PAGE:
What the New York Times omitted from its latest article on Cuba
Addressing distortions, inaccuracies and omissions in The New York Times reporting on Cuba
The New York Times has a terrible track record in reporting on left wing totalitarian regimes in general and Cuba in particular. The latest example was to be found in the opinion piece on August 24, 2015 by pro-Castro New York Times journalistErnesto Londoño.
Londoño quotes some of the dissidents who met with Secretary Kerry at an informal cocktail following the official event to which they were not invited. He fails to mention the presence of Dr. Oscar Elías Biscet, who is a former prisoner of conscience who has been the subject of an hour long documentary “Oscar’s Cuba” and 2007 Medal of Freedom Recipient. U2’s Bono also gave a shout out to Dr. Biscet during their 2011 tour. This is a high profile and internationally recognized pro-democracy activist but he supports U.S. sanctions on the Castro regime and over twitter the day after meeting Secretary Kerry called the normalization of relations a violation of law:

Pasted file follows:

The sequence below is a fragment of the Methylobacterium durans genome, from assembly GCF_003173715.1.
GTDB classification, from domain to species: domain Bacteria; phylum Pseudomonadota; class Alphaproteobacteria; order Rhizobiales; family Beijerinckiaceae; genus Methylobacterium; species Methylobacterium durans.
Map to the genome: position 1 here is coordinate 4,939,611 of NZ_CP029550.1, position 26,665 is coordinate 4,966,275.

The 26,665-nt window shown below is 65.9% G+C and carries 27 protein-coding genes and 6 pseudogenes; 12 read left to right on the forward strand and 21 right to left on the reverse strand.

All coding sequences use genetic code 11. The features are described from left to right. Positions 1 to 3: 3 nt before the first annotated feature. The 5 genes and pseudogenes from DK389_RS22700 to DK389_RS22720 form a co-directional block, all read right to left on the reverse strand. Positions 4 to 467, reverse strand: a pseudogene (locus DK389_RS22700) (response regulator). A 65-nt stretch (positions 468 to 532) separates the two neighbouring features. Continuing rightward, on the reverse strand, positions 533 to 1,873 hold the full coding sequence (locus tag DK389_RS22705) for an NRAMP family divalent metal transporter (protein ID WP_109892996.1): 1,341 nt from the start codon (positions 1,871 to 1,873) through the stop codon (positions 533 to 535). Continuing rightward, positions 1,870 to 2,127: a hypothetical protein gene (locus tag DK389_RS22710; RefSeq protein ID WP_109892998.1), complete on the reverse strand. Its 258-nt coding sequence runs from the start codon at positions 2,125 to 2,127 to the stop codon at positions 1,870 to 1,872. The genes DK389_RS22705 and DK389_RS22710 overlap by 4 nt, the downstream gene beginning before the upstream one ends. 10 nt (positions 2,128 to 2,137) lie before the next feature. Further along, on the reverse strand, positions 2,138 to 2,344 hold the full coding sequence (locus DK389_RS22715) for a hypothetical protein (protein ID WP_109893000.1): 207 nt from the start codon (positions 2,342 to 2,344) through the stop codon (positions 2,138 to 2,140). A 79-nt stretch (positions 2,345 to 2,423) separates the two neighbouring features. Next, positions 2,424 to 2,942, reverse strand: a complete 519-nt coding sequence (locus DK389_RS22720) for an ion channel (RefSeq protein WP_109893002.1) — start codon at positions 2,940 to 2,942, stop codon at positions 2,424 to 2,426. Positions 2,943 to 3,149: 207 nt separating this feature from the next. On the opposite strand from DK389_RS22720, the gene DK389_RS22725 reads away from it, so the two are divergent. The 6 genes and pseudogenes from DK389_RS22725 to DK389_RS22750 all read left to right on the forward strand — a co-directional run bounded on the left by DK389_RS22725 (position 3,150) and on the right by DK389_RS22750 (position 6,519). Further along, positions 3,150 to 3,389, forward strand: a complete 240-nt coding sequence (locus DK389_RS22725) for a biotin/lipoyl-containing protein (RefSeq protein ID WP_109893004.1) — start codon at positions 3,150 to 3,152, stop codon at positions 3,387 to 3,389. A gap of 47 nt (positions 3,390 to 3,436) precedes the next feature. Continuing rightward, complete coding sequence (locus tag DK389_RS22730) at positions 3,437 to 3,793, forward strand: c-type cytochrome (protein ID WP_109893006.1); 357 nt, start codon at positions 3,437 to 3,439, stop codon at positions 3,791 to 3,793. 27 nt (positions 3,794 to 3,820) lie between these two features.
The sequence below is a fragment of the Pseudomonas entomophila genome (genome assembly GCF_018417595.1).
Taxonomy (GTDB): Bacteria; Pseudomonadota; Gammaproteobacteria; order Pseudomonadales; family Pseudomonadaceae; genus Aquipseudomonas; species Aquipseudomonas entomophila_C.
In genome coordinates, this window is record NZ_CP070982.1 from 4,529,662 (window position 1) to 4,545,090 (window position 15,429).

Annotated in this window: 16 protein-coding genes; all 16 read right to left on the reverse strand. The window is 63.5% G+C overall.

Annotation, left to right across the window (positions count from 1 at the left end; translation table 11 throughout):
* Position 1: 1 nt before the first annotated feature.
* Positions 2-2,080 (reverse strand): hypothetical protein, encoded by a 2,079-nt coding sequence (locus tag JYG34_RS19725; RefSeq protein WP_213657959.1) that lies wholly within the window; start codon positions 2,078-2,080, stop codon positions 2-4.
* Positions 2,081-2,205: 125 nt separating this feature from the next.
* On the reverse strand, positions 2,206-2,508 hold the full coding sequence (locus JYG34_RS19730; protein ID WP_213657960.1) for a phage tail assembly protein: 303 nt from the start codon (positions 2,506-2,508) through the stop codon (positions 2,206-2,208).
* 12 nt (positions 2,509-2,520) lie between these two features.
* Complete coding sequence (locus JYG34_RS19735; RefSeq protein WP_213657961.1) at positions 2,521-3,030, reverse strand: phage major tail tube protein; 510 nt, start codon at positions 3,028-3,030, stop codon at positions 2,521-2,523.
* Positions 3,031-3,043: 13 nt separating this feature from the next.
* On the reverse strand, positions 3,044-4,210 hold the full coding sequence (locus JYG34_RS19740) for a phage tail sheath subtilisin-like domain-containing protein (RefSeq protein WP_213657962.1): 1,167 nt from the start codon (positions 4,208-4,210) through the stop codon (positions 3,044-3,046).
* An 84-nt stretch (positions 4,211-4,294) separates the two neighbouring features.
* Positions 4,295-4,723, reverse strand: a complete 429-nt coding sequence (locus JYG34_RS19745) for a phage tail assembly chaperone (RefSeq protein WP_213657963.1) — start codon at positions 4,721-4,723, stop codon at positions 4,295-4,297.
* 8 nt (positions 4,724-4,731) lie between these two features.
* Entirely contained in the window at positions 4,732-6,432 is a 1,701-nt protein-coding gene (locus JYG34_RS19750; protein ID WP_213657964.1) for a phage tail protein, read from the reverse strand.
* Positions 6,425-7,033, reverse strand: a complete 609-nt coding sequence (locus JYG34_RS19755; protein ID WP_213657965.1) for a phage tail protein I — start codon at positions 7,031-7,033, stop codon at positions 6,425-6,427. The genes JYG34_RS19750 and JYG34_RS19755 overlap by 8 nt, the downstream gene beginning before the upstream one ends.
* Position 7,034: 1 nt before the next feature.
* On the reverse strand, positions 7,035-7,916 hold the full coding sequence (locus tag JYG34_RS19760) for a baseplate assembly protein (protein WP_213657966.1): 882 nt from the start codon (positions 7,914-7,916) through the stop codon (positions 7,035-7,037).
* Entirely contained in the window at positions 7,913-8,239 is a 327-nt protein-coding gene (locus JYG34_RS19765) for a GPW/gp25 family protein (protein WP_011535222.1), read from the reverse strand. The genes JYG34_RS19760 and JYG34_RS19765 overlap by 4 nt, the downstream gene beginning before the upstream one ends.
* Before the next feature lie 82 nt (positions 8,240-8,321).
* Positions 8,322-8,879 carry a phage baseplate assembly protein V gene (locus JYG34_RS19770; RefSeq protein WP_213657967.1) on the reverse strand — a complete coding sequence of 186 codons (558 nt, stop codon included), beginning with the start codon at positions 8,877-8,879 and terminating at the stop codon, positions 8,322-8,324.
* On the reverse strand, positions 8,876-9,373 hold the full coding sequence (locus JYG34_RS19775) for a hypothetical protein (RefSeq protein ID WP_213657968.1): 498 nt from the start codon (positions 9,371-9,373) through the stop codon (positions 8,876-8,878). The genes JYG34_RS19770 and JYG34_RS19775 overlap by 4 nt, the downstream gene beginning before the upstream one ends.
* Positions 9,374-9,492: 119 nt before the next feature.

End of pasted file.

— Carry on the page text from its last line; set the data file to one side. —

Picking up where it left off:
Diplomatic links between USA and Cuba violates Cuban Liberty and Democratic Solidarity (Libertad) Act of 1996 (Helms-Burton): Title II, Section 201(13-14); 202; 203; 204; ; 205 and 206.
Is this not newsworthy? Or the fact that on August 24, 2015 state security (G2) detained Oscar Elías Biscet and released him 20 km from his home in order to prevent him giving the presentation: Why is it that U.S. – Cuba relations violate the Libertad Act?
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